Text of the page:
The dustup over human rights unfolded just as Bush arrived in Beijing with hopes that the summer games would be all he has ever expected from them: a spirited sporting event devoid of politics.
Yet the White House also knew it would draw China's ire by challenging its crackdown on human rights. The rhetorical barbs were likely to recede quickly as the games began.
As the United States and China tussle over trade deficits, currency policy and other issues, Bush came here talking of another competition between the countries - the title of the nation taking home the most gold medals.
Bush is a president who speaks fluent sports, who hopes to go bike riding again on Beijing's trails, who has carved out time to watch Olympic basketball, baseball and more. But his rebuke of how China stifles free speech and religion - unveiled by the White House on Wednesday, then delivered in a speech Thursday by Bush - kicked up controversy. It is the matter that has dogged the Beijing Games: China's treatment of its own people.
After Bush said the United States firmly opposed China's repression, the Chinese government responded quickly, ratcheting up the political tension on the eve of the Games' opening ceremonies, reports CBS chief White House correspondent Jim Axelrod.
Foreign Ministry spokesman Qin Gang admonished Bush, saying "We firmly oppose any words or acts that interfere in other countries internal affairs, using human rights and religion and other issues." He also said the Chinese government is dedicated to promoting basic rights, and that "Chinese citizens have freedom of religion.These are indisputable facts."
For months Bush has taken heat from critics over his decision not to boycott the opening ceremonies in Beijing, reports Axelrod. Aides have maintained that attending the ceremonies would give Mr. Bush the moral authority to speak clearly to Chinese leaders.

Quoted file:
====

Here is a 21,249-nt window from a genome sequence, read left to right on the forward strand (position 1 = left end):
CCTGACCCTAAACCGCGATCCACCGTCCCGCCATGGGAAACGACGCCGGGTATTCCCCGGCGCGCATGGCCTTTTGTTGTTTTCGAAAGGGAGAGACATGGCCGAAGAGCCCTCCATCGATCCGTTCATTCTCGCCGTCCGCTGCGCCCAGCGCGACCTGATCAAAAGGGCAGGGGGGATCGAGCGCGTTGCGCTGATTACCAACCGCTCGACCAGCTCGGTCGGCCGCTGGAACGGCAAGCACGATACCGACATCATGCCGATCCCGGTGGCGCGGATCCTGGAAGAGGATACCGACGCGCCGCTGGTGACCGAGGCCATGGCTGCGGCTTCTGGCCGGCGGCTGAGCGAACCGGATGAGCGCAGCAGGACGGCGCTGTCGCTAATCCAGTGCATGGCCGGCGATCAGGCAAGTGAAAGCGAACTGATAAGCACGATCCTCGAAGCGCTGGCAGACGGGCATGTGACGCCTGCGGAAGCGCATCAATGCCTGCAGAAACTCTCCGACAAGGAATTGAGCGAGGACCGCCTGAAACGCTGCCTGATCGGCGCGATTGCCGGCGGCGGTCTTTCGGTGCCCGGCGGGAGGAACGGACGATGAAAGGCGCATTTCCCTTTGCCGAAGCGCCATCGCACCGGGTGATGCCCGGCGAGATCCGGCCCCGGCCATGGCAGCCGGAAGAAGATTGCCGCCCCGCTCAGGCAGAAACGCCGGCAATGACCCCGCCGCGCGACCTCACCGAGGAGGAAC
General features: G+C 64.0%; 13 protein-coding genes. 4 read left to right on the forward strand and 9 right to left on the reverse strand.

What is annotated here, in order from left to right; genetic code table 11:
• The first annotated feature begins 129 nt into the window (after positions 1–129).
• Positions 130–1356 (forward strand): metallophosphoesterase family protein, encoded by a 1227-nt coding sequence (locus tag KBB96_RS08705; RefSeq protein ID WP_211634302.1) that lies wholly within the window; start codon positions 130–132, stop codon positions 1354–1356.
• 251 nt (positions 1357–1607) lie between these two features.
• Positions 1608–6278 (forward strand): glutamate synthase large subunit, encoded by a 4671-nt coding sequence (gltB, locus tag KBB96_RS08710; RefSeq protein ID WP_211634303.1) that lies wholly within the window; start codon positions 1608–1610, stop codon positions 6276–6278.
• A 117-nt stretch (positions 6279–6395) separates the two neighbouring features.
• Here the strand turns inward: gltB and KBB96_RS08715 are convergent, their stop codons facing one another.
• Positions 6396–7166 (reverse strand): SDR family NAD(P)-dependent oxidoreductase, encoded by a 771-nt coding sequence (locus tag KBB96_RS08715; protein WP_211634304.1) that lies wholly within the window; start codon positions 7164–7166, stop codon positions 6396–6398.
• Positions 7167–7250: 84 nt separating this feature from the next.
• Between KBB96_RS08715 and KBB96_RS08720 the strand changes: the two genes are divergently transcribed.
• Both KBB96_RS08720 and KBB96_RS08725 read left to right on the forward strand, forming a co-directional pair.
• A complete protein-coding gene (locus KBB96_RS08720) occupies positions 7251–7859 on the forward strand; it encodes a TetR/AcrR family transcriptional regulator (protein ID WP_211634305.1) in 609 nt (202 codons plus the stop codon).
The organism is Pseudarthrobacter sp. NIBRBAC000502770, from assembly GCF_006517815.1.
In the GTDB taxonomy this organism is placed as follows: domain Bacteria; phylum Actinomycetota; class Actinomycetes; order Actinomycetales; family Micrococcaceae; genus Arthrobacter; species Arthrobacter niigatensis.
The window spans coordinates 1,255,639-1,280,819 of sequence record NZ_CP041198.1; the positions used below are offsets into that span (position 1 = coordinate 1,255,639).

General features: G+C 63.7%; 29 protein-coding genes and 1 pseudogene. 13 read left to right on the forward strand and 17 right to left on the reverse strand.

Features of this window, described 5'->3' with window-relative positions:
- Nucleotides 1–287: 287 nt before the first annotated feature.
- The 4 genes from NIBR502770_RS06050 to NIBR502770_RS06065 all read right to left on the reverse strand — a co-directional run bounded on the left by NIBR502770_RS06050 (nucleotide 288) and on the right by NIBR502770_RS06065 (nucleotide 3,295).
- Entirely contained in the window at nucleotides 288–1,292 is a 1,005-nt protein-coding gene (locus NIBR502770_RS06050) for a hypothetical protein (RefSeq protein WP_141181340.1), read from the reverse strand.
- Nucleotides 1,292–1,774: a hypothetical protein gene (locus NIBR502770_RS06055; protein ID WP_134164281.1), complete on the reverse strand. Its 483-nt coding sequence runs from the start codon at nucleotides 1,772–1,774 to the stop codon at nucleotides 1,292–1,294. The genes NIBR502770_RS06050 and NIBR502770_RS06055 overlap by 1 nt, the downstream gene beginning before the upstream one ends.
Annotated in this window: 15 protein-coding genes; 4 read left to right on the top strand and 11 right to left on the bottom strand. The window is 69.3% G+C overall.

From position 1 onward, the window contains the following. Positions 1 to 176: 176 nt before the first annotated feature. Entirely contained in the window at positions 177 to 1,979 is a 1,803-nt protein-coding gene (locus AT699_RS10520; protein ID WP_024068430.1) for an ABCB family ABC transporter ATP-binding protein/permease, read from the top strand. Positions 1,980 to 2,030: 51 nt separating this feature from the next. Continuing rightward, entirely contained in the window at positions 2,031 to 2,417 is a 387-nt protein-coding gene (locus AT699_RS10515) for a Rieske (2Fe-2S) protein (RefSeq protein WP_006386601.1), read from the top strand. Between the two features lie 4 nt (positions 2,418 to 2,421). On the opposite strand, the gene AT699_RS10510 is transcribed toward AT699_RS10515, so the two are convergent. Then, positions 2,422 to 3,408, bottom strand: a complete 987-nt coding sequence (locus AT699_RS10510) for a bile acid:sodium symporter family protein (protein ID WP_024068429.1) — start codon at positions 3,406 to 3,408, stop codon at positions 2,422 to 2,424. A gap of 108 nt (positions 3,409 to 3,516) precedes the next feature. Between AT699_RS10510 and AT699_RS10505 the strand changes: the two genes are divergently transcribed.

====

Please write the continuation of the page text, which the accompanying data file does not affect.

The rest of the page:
Bush and China's president Hu Jintao should have plenty of chances to discuss the issue, reports Axelrod. Their paths will cross at least three times in the next four days.
Meanwhile, as a sign of heightened anxiety and security on the part of the Chinese, and perhaps even some pettiness, the plane carrying White House staff and reporters landed and was then held on the ground for three hours while the plane's luggage was inspected - a departure from normal diplomatic protocol, reports Axelrod.
CBS News was also told that even Bush's luggage off Air Force One was held up for a couple of hours before being allowed to leave the airport and be delivered, though it was not searched.
Politics, at least peripherally, have always been part of the Olympics. This time, too.
In four days in Beijing, Bush will confer with Chinese President Hu Jintao, meet other Chinese leaders and call for greater religious freedom.
Yet if there is a hidden agenda in the president's visit, it is the open space on his weekend planner. White House aides insist he will fill it by attending athletic events.
Bush's presence is a precedent. He will be the first U.S. president to ever attend an Olympics on foreign soil when he soaks up the splendor of Friday's opening ceremony.
"The reason I'm going to the Olympics is twofold: one, to show my respect for the people of China; and two, to cheer on the U.S. team," Bush said this week. Then he thought about that for a second and reversed the order, saying pride in U.S. teams is his top motivation.
In the midst of a farewell trip to Asia, Bush tried to offer a stand against China's repression and dispense with the issue at the same time.
Questioned in South Korea about China's crackdown on human rights, Bush flatly called it a mistake. In a major speech in Thailand, he said the United States firmly opposes the way China stifles dissent and admonished the communist country to trust its people with freedom.